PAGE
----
This fall has brought a steady wave of beautiful butterflies to Hardberger Park. Everything from the brilliant zebra heliconian to the ubiquitous common mestra and the ever faithful monarch can be seen at the park.
Their arrival is greeted with a flurry of blooms timed so perfectly to provide these butterflies with a nectar source. Two types of mistflowers are a favorite for these butterflies and can be seen blooming now at the park
On the Blanco Road side of Hardberger Park, along Voelcker Lane, is a magnificent show of white flowers. This is the thoroughwort or white mistflower (eupatorium havanense). These flowers, produced in large quantities, are very fragrant and not only attract butterflies but hummingbirds, bees, and other insects. This plant makes an attractive addition to any garden and is readily available in any native plant nursery.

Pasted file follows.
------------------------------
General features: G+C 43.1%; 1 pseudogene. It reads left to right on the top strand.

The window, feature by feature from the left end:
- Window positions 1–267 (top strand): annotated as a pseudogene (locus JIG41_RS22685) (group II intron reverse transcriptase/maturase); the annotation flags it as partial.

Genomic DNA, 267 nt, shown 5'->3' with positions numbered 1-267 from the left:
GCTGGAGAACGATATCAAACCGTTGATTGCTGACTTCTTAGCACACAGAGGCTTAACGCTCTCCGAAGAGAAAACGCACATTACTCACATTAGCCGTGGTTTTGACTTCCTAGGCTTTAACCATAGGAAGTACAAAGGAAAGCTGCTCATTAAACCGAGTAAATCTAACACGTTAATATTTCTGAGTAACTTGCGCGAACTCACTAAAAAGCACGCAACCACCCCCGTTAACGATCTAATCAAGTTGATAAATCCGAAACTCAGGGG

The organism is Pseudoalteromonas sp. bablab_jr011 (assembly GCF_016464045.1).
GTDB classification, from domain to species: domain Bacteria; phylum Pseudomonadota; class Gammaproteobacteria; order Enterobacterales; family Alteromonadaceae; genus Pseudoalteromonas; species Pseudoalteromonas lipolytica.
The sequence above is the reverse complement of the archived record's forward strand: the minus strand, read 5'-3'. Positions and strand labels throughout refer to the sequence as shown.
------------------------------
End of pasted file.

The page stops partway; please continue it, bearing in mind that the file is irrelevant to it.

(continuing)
The second mistflower on show at Hardberger Park is the pink thoroughwort or pink eupatorium (eupatorium incarnatum). This lower growing bush has smaller, fragrant leaves and flowers. It is blooming all along the west side of Water Loop Trail and in some locations on the NW Military side of the park. Both of these mistflowers are an important nectar source for butterflies either travelling through our area or who call Hardberger Park their home. We encourage you to get on the trails this week and brush up on your butterfly identification skills!
Article written by Wendy Leonard, PHP Park Naturalist